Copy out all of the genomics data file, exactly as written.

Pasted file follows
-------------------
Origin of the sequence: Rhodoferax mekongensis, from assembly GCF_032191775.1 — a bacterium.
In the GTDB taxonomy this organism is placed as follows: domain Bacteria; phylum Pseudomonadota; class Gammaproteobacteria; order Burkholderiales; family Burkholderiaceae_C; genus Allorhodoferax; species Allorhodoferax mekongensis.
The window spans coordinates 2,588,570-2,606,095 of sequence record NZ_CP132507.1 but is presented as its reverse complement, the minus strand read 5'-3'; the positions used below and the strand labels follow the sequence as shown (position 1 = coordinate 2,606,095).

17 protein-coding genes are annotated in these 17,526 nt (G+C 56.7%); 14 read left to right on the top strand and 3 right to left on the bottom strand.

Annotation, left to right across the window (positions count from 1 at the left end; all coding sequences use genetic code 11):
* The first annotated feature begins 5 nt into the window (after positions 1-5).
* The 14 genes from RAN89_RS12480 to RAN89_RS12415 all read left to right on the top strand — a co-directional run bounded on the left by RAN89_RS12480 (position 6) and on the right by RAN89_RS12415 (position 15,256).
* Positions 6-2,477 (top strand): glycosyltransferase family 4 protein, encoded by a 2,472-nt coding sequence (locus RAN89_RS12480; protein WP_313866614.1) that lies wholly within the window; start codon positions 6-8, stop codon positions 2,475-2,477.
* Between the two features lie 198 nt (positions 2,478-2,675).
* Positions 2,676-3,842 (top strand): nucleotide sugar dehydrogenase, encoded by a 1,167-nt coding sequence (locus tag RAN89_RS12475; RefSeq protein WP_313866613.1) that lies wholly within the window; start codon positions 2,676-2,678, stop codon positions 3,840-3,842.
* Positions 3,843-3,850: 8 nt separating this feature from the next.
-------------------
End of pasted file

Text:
Origin of the sequence: Rhodoferax mekongensis, from assembly GCF_032191775.1 — a bacterium.
In the GTDB taxonomy this organism is placed as follows: domain Bacteria; phylum Pseudomonadota; class Gammaproteobacteria; order Burkholderiales; family Burkholderiaceae_C; genus Allorhodoferax; species Allorhodoferax mekongensis.
The window spans coordinates 2,588,570-2,606,095 of sequence record NZ_CP132507.1 but is presented as its reverse complement, the minus strand read 5'-3'; the positions used below and the strand labels follow the sequence as shown (position 1 = coordinate 2,606,095).

17 protein-coding genes are annotated in these 17,526 nt (G+C 56.7%); 14 read left to right on the top strand and 3 right to left on the bottom strand.

Annotation, left to right across the window (positions count from 1 at the left end; all coding sequences use genetic code 11):
* The first annotated feature begins 5 nt into the window (after positions 1-5).
* The 14 genes from RAN89_RS12480 to RAN89_RS12415 all read left to right on the top strand — a co-directional run bounded on the left by RAN89_RS12480 (position 6) and on the right by RAN89_RS12415 (position 15,256).
* Positions 6-2,477 (top strand): glycosyltransferase family 4 protein, encoded by a 2,472-nt coding sequence (locus RAN89_RS12480; protein WP_313866614.1) that lies wholly within the window; start codon positions 6-8, stop codon positions 2,475-2,477.
* Between the two features lie 198 nt (positions 2,478-2,675).
* Positions 2,676-3,842 (top strand): nucleotide sugar dehydrogenase, encoded by a 1,167-nt coding sequence (locus tag RAN89_RS12475; RefSeq protein WP_313866613.1) that lies wholly within the window; start codon positions 2,676-2,678, stop codon positions 3,840-3,842.
* Positions 3,843-3,850: 8 nt separating this feature from the next.